Deadly fires occur for a myriad of reasons, but the most deadly aspect of fires is how the product of combustion attacks the human respiratory system. Fires greatly reduce the amount of oxygen in the air and dump carbon monoxide into the area. A lack of oxygen and breathing in carbon monoxide are both deadly to humans. The best manner to prevent death by poisoning the blood through carbon monoxide inhalation or asphyxiation through a lack of oxygen is to ventilate the fire.
Although ventilation is vital to saving lives during a fire it also carries its own risks, which means that proper steps must be take to ensure that the ventilation is performed properly otherwise the fire will spread. Ventilation is merely the act of exposing the fire to fresh air, which allows smoke and carbon monoxide to escapes but also allowed the fire to grow. Fires need oxygen to propagate, so ventilation should ideally happen only after water is to being applied to the fire. This caused the negative effects of the ventilation to be negated as the positive effects help to fight the fire.
Proper ventilations of a fire should occur at the roof. Heat and smoke rise and will accumulate the pinnacle of a structure. Opening the roof will allow the heat and smoke to escape at a rapid pace. Ideally there will already be a way to ventilate the fire in the form of skylights or scuttle holes. But if there is not other way to ventilate the fire, then cutting holes into the roof is an effective way.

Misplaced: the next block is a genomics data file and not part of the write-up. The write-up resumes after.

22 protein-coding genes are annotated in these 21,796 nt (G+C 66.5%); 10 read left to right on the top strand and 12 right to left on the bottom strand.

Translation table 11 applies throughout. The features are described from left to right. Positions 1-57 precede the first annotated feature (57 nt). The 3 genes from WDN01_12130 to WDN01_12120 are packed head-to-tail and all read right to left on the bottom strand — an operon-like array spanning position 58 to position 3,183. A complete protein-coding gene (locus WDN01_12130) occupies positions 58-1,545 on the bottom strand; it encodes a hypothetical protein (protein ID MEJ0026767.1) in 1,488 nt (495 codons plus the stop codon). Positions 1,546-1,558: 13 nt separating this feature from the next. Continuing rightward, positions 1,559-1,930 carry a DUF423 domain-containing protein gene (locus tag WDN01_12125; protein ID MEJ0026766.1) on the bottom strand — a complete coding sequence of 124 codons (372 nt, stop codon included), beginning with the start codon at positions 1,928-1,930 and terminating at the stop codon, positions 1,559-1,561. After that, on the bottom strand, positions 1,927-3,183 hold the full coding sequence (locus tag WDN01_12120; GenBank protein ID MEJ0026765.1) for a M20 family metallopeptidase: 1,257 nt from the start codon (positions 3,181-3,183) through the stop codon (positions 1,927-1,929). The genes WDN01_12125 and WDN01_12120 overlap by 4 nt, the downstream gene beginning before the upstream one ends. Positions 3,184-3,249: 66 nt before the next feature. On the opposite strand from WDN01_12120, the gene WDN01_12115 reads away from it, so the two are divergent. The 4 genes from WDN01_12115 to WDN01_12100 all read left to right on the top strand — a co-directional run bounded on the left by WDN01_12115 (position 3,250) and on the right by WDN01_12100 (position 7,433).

Any floor were smoke has accumulated should also be ventilated. Proper fire ventilation techniques call for opening all windows and doorways on the level of the fire and above. The best way to ventilate a fire is by providing a path directly above it. Ventilating above the fire in another location can drawn the fire to areas that would otherwise remain untouched. Proper fire ventilation training is vital to creating an effective firefighting unit.